Hadley Arkes

_ A wise friend, Dermot Quinn, once remarked that a person could believe everything the Church said and still not be a good Catholic. The real question, said Quinn, was whether one believed in the Church as a “truth-telling institution.” That question, I must report, took hold of me; and for people who are affected by that question, the Church is likely only to enhance its mystery, and its appeal, when it stands contra mundum—against the world. When the Church turns itself against the drift of the modern world, it seems to draw our curiosity ever more compellingly, for it seems then to be even more anchored. It would appear then that its judgments can be explained only by convictions firmly settled. And for some of us, it is a persisting wonder that the Church can keep holding, that it can keep saying no to the moral fashions of the world. But with the publication of John Paul II’s most recent encyclical, Veritatis Splendor, the wonder and the worry may be eased. For it becomes clear, quite early, that something else is at work apart from the steely strength and genius of Karol Wojtyla. Evidently, the suspicion has become deeply rooted in the Church that, when it comes to moral theories, in which the modern world abounds, the modern world seems destined, enduringly, to get the matter wrong. To put it in a familiar idiom, no one will lose money in betting against the latest moral theories of the modern world. Over the past twenty-five years, as every taxi driver knows, our universities have become seminaries in a new orthodoxy of moral relativism. It was only to be expected that these doctrines, propagated with the prestige of the universities, would diffuse themselves through the community of Christians and Jews. What is unsettling, however, is that the circles of the credulous should now encompass teachers of theology, even teachers professing at Catholic universities. And this is the condition that John Paul II takes as the crisis that invites this new, fuller statement in Veritatis Splendor: [A] new situation has come about within the Christian community itself, which has experienced the spread of numerous doubts and objections of a human and psychological, social and cultural, religious and even properly theological nature, with regard to the Church’s moral teachings. It is no longer a matter of limited and occasional dissent, but of an overall and systematic calling into question of traditional moral doctrine, on the basis of certain anthropological and ethical presuppositions. At the root of these presuppositions is the more or less obvious influence of currents of thought which end by detaching human freedom from its essential and constitutive relationship to truth. Only in our own times do we find professors of law earnestly claiming “rights”—like the “right to an abortion”—while at the same time insisting that there are no moral truths. It never would have occurred to the American Founders to claim rights that were not true or truly rightful. As Madison understood, rights and freedoms were claimed only by “moral agents.” We do not credit the freedom or “autonomy” of animals, or seek the informed consent of our pets before we authorize surgery on them. For they cannot weigh the reasons or judge the “good” to be attained in surgeries. We respect the freedom, or autonomy, of human beings only because we credit them with the competence of moral agents to reflect about the rightness and wrongness of their choices. But then the paradox: a moral agent, who has access to the understanding of right and wrong, should understand the things he may not claim, even in the name of his own freedom and autonomy. As Aquinas and Lincoln explained at different times, we cannot coherently claim the “right to do a wrong.” But now, for the first time, we find a corps of philosophers, theologians, and jurists who detach the notions of “freedom” and “autonomy” from their moral ground—from the only ground, that is, on which they can claim their coherence. John Paul II seeks to restate, in this encyclical, the connection between freedom and its moral ground. The very existence of freedom, or choice, has the function of directing us outward, to the standards of judgment we use in making those choices. We are led, in other words, to the understanding of the good and just, and ultimately, to the sources of that understanding: in the teaching of Jesus, the Pope finds the “fundamental relationship between freedom and divine law.” As the Pope puts it, God has already given an answer to the question of the Good: “He did so by creating man and ordering him with wisdom and love to his final end, through the law which is inscribed in his heart (cf. Romans 2:15).” And here, many friends of this journal must brace themselves, for we arrive, as the Pope says, at “the natural law.” We arrive at the understanding of right and wrong imprinted in our natures. Man can choose between good and evil, he says, “thanks to the light of natural reason, the reflection in man of the splendor of God’s countenance.” And again: that discernment of good and evil man carries out “by his reason, in particular by his reason enlightened by Divine Revelation and by faith, through the law which God gave to the Chosen People, beginning with the commandments on Sinai.” Those commandments at Sinai become the thread of the teaching running through this text. Seven or eight times the Pope brings back the story, told in Matthew 19, of the young man who asked Christ, “Teacher, what good must I do to have eternal life?” And Jesus said to him, “Why do you ask me about what is good? There is only one who is good. If you wish to enter into life, keep the commandments.” The young man asked, “Which ones?” And Jesus said, “You shall not murder; you shall not commit adultery; you shall not steal; you shall not bear false witness; honor your father and mother; also, you shall love your neighbour as yourself.” As John Paul II moves on in his commentary, he meditates on the negative injunctions of the second tablet of the Decalogue, and he takes this editing by Christ as the key to a moral distinction: the “positive moral precepts” leave far more room for prudence, in making an allowance for “exceptions.” But the commandments mentioned by Christ from the second tablet were “negative moral precepts,” and John Paul II treats those commandments as far more exacting, far less open to shading or compromise in the name of prudence. These negative precepts, he says, “prohibiting certain concrete actions or kinds of behavior as intrinsically evil, do not allow for any legitimate exception.” The Pope regards these precepts, then, as the hard, absolute guidelines to the moral life. They repel the claim that the principles of moral judgment are too airy or abstract to offer guidance in any concrete case. They are intelligible, precise—and unyielding. Indeed, John Paul II restates the case for martyrdom for the sake of reminding the faithful that it would be truly better to die than to make oneself an accomplice, say, in the killing of the innocent, or in other sinful acts. The Pope cites, in this vein, the biblical account of Susanna, who was willing to accept death rather than yield to the sinful passion of two unjust judges (Daniel 13:22-23). “By her readiness to die a martyr,” he observes, “she proclaims that it is not right to do what God’s law qualifies as evil in order to draw some good from it.” For women who are threatened with rape, the Pope would seem to advise them to resist to their death rather than submit. This is, then, rather stern stuff. Nothing for the faint or wimpish, for the utilitarians or the “proportionalists” in matters of ethics. Nor is this likely to go down all that easily with many conservatives. Veritatis Splendor has been heralded by conservative writers as an authoritative answer to the moral relativists. And yet, conservatives have not been especially keen in recent years about natural law or natural rights. Those notions have elicited the most pronounced skepticism among conservative jurists and commentators on the law. It has been a reflex, even among friends of this journal, to be mirthful about the pretensions of natural law, and to be deeply suspicious of anyone who thinks he can find, in natural law, the ground of decision in any concrete case. But in that event we ought to be clear: no one can praise this robust dubiety among the conservative jurists and at the same time celebrate the teaching of Veritatis Splendor. Even some of our best friends are legal positivists, but if John Paul II is compellingly right, then Chief Justice Rehnquist cannot be. But the jurists are not the only conservatives who are likely to experience some unease with this new encyclical. Many students of Leo Strauss, and a flock of Aristotelians, may suffer tremors over the references in this new text to truths that are “categorical—unyielding and uncompromising.” On certain matters, with certain acts, there will be not the slightest concession to prudence. It is one thing to speak gamely of “absolute” moral truths, but even the people who speak in these accents may feel a chill of sobriety when they suddenly encounter a man in authority who actually takes these moral commands with literal seriousness. Still, that sobering pause will be the prelude to some earnest questioning. With a notable unease, Michael Walzer once pronounced his willingness to order, for Nazi Germany, the kind of massive bombing he had condemned as immoral in Vietnam. To resist, as he said, an “immeasurable evil,” he was willing to accept, in this instance, a brand of killing that could not make fine discriminations between combatants and noncombatants. Writers who have embraced the kind of natural law expounded by the Pope have condemned the strategies of nuclear deterrence precisely because they ultimately depend on the serious willingness to order a bout of killing that must cover, in its sweep, the innocent. Would their position have aligned them, then, against Churchill? Churchill had been determined to use every available weapon, and without getting too explicit about it, he was evidently willing also to suspend most of the moral rules in resisting the Nazis. Even among the supporters of the Pope, this cannot be such a closed or settled question. But of course we know that the teaching of the Pope lends itself to layers of shading and calibration. The injunction to avoid killing is an injunction to avoid the killing of the innocent, or unjustified killing. The commandment “Thou shall not bear false witness” was not violated when Dutch householders refused to reveal to the Gestapo at the door the Jews they were hiding. The Pope insists that certain acts are intrinsically evil, and that the second tablet of the Decalogue offers a precise guidance in identifying those acts. And yet, the Pope’s most attentive readers also understand that “acts” are not defined solely by the moving of bodies. They depend also on the will that forms the act, or the maxim that guides the understanding of the actor. The Dutch householders were not seeking to injure the Nazis when they spoke falsely. Nor were they endorsing deceit as a general rule of life. They were willing, rather, the protection of the innocent, and they were thoroughly justified in misleading the wicked. None of this is spelled out in the encyclical, but we can assume that it is folded into the teaching because we understand by now the tradition of moral reasoning that stands behind this writing. But that is to say that the encyclical does not entirely explain itself. The force of its arguments and the deeper resonances of its teachings will be grasped mainly by the people who are already tutored in this school of moral reasoning. And that explains the reception accorded to this encyclical. The papal statement has produced its most electric and buoying effect among the writers who are already adept in natural law, and attuned, with the most exquisite precision, to the moral perspectives of John Paul II. But this same quality in the encyclical also marks, regrettably, the limits to its reach. For example, certain writers and public figures have incorporated deeply some of the fallacies of moral reasoning that the Pope subjects to the most incisive critique. Yet they will be too dim to find in these pages an account that makes it clear to them—in a sudden, luminous, arresting way—that they are indeed seeing a portrait of themselves. And so Ms. Janet Reno has readily retailed the cliche, well-travelled in our public discourse, that we must attack the “root causes” of crime, in poverty, class, race. But I rather doubt she will recognize that the Pope is writing about her, or about people of her cast of mind, when he writes that a number of disciplines, grouped under the name of the “behavioral sciences,” have rightly drawn attention to the many kinds of psychological and social conditioning which influence the exercise of human freedom... But some people, going beyond the conclusions which can be legitimately drawn from these observations, have come to question or even deny the very reality of human freedom. [Emphasis added.] But Janet Reno, the army of social scientists, and the decent citizens in thrall to social science are not likely to grasp that the encyclical offers a commentary on the likes of them. And still less likely are they to grasp, from these terse passages, exactly what that commentary is. On the other hand, certain writers on moral theology will have not the slightest doubt that this encyclical is directed at them. There is a thread of complaint running throughout the encyclical about “some trends of theological thinking and certain philosophic affirmations” as “incompatible with revealed truth.” These trends are soon named: they are trends toward “proportionalism” or “consequentialism” in ethics. “These theories,” says the Pope, “cannot claim to be grounded in the Catholic moral tradition.” For those theories, as he notes, “deny the existence of negative moral norms regarding specific kinds of behavior, norms which are valid without exception.” No intimations here, no slip into innuendo. And as far as I am concerned, it is all aptly aimed. I have crossed swords on many occasions with the “proportionalists,” but they are even more vexing to the Church than they are to me, because their teaching introduces the gravest doubts among Catholics themselves about the teaching of their own Church. They amply deserve the resistance that the Pope offers here. And yet, the full seriousness of the encounter actually moved me to a certain sympathy for some of these writers. Their theories are named, though they are not. Still, it is evident, even to people with a remote interest in the field, just who are the persons—the particular men and women—the Pope has in mind. He has decorously held back from singling them out by name, and yet they are there, marked out for opposition. As they themselves must recognize, this kind of exposure “comes with the territory.” They have been unsparing in their criticism of the hierarchy, and they cannot be surprised to receive a hefty dose of criticism in return. But what they can decently expect, I think, is a filling out of the argument. If the Holy Father concentrates on them the heavy weapons of reproach, they might expect him to supply, at the same time, a new exertion of argument, a new effort to explain to them, with that acuteness he can summon, just where they have gotten it wrong. Yet the “proportionalists” are not likely to find here any new arguments that might encourage them to think anew about their position. But they will find in these pages the ring of authority. They will find old understandings restated with a new insistence, and that insistence may bear lessons yet. For one thing, it offers a jolt of sobriety, which may suddenly concentrate—and clear—the mind. To rework an old line of Blackstone’s, the Pope has animadverted on these writers with a becoming severity. Indeed, what John Paul II seems to be saying now to these academics is this: However much you may feel sustained by the fashions in the academy, you should not delude yourselves for a moment that your kind of teaching is compatible with Catholicism. Whatever it is you are doing, it is emphatically not Catholic moral theology, and as estimable as you may be, you are not Catholic theologians. Of course, the people suffering these distractions are not apt to understand these corrections, papally tendered. And so John Paul II makes it clear that this encyclical is also addressed to the bishops, who stand after all in a line of responsibility within the Church and its institutions. Willy-nilly, they preside over the dioceses that contain the universities and institutes and hospitals which in turn may house the people who profess theology and the vagrant forms of “bioethics.” In these days, no mere presidents of Catholic universities would dare to pronounce in public on whether the professors offering instruction under their banner are teaching things that are notably short of sensible, or even affably heretical. In these pusillanimous times, heretics are burned mainly on the beaches, and they may need to suffer no more than the penance of living on their royalties. This encyclical furnishes a ground to the bishops to raise some stern questions to the presidents of colleges about the misteaching that is taking place with their acquiescence and complicity. Alarms need not be sounded—we are not likely to see professors or presidents summoned to Rome, along with dramatic demands that writers recant. But at times, with papal ambassadors schooled in Rome in forms of politics that are quite delicate, we may see an artful hand at work behind the scenes. We might then find a maneuver quite as deft as the exchanges that finally induced the administration of Georgetown to withdraw its recognition of the “pro-choice” group at the university. If the same arts are in place, the encyclical offers a new lever, which subtly strengthens the hands of the bishops and papal delegates. Again, no one expects that this lever will be actively used. But in case any bishops are mulling over the possibilities, and reckoning the first, salutary use of this new mandate, I tender herewith some modest suggestions. One of the chief devices for misinstructing Catholics on the teachings of their own Church has come through the public celebration of politicians who are “pro-choice.” The point has been made even more precisely and dramatically in the celebration of Bill Clinton: Catholic politicians like Raymond Flynn of Boston and Harris Wofford of Pennsylvania stood on the platform at Notre Dame along with the president of the university during an appearance by Clinton in the presidential campaign. The assembly of these Catholic politicians at this place made the message unmistakable: there is evidently no issue of moral consequence that should inhibit any Catholic in offering the most enthusiastic support for Bill Clinton. And of course, since the election, no public gesture of this kind has been more unreserved or heedless than the celebration offered by Georgetown University. Clinton is the first graduate of Georgetown to become President of the United States, and he is the first President to regard abortion not as a regrettable private choice, but as nothing less than a “public good” that deserves to be promoted and supported with public funds. From its first days in office, the Clinton Administration has sought to remove from the laws every lingering inhibition on the practice of abortion. And in the face of this manifest tendency, the praise of Georgetown for its alumnus has become ever more orgiastic and fawning. But what might a bishop do? With the presence of the new encyclical, he can ask the president of a Catholic university whether he is aware of this recent statement by John Paul II. He can inquire whether the president is aware that there is a serious tension running very deep between the position of Bill Clinton on abortion and the teachings of the Church. If the president is so aware, then he must surely understand the need to be uncommonly careful in not misleading people who are faithful but uninformed. This is a day in which warning labels are placed on almost everything, and so it may not be taken as a device utterly novel or unfamiliar if the president of the university were “advised” to append this “warning” with any appearance by Mr. Clinton: A senior member of the faculty, or the president himself, may be asked to inform the audience that Clinton shall be received with all the respect due to a President of the United States. But the courtesies due a President should not move the university to misrepresent the teachings of Catholicism to its own students. And what is critical for students to understand (he may continue) is that no one who forms his will in congruence with the position of Mr. Clinton on abortion can possibly claim at the same time to be a “good Catholic,” in accord with the teachings of his Church. That much, we may properly say, deserves to be made plain, even though many people on the campus may share many parts of Mr. Clinton’s agenda. That simple statement, attached to every one of Mr. Clinton’s appearances, may induce him to stop appearing at Catholic universities. Or it may induce Catholic universities to stop their complicity in the promotion of abortion through their willingness to romance Catholic politicians who find it in their interest, politically, to be “pro-choice.” If a Catholic university cannot produce a senior member or a president willing to speak these lines, then that may itself be a measure of the erosion that has taken place in schools that have merely persisted in the habit of calling themselves Catholic. And as John Paul II has remarked quite pointedly in Veritatis Splendor, “It falls to [bishops], in communion with the Holy See, both to grant the title ‘Catholic’ to Church-related schools, universities, health care facilities, and counseling services, and, in cases of a serious failure to live up to that title, to take it away.” Who would doubt that a policy of this kind, in drawing lines more firmly, would convey bracing news to large numbers of Catholics? And who would doubt that the gesture may generate political effects even beyond the circle of Catholics? The Church will of course be accused in familiar quarters of interfering in politics. But Catholic politicians and theologians of the left have been using politics for many years to intervene in the Church and misinstruct Catholics about their own teachings. This encyclical, sustained by the bishops, may mark a new resolve on the part of the Church not to suffer these intimidations. And the proposition thrown back at the critics would be this: the conditions of a republic cannot command the Church to silence in the face of a serious tendency, in its own ranks, to deny its own moral teaching. And when it comes to the politics of addressing Catholic universities, professors, and politicians, the claims of prudence cannot override the claims of truth. Nor can it be required, by the decorous politics of a republic, that the Church should not be overly strenuous in respecting itself, or holding, with an unseemly attachment, to the truth of its own teachings. Hadley Arkes is the Edward Ney Professor of Jurisprudence and American Institutions at Amherst College. His two most recent books are First Things (1986) and Beyond the Constitution (1990).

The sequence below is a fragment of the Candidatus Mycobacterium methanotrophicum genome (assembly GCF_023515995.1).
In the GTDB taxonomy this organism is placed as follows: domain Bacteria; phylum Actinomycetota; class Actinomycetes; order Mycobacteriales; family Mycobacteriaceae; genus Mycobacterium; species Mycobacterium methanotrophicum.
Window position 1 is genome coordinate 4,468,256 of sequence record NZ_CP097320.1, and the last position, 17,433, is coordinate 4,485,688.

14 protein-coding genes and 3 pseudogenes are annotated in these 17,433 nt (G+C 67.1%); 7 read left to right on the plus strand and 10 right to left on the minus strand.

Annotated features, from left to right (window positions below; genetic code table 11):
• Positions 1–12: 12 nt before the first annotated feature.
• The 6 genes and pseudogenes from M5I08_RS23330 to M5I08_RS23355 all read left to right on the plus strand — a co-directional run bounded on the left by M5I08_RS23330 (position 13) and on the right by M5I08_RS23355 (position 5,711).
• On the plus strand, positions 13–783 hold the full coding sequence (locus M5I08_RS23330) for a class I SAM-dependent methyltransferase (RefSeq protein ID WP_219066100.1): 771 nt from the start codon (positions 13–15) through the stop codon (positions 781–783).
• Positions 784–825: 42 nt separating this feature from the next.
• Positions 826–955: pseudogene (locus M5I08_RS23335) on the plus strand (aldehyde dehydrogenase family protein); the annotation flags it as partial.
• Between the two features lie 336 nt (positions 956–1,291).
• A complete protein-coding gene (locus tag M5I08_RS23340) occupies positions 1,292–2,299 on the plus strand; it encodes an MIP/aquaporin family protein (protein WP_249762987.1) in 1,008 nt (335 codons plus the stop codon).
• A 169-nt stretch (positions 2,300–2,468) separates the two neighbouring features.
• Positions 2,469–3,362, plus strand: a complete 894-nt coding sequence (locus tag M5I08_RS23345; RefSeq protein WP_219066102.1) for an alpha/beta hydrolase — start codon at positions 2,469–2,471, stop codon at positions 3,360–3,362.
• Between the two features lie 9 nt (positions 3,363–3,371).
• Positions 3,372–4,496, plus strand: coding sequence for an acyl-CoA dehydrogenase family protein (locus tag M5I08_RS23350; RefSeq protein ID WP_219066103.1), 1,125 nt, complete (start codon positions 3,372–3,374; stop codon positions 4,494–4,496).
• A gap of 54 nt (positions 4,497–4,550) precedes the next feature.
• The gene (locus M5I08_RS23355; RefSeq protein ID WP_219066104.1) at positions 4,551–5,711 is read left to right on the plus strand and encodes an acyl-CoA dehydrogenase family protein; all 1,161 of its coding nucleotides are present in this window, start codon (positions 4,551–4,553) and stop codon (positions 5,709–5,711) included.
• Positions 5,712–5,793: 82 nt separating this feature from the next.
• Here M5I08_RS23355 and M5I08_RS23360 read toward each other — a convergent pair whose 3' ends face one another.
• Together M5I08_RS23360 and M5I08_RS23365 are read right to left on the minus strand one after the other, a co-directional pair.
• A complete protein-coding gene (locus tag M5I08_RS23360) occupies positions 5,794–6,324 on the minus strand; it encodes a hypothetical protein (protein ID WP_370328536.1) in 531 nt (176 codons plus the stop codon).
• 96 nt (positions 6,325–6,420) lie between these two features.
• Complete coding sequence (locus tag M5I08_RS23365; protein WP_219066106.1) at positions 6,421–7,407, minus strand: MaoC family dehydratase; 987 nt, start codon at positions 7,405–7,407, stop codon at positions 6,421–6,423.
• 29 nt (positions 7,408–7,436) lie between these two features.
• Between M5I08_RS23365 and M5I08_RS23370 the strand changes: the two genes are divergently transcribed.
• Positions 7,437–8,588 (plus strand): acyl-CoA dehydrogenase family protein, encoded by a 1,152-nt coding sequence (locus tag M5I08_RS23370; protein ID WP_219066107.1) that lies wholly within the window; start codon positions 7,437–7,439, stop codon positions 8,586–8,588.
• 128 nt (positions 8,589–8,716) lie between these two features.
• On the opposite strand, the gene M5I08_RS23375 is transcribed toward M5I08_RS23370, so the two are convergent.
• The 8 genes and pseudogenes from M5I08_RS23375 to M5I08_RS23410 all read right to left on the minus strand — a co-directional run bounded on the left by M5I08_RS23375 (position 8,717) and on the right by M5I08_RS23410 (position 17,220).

Articles by Richard John Neuhaus, Russell Hittinger, L. Gregory Jones, David Burrell, Stanley Hauerwas, Robert P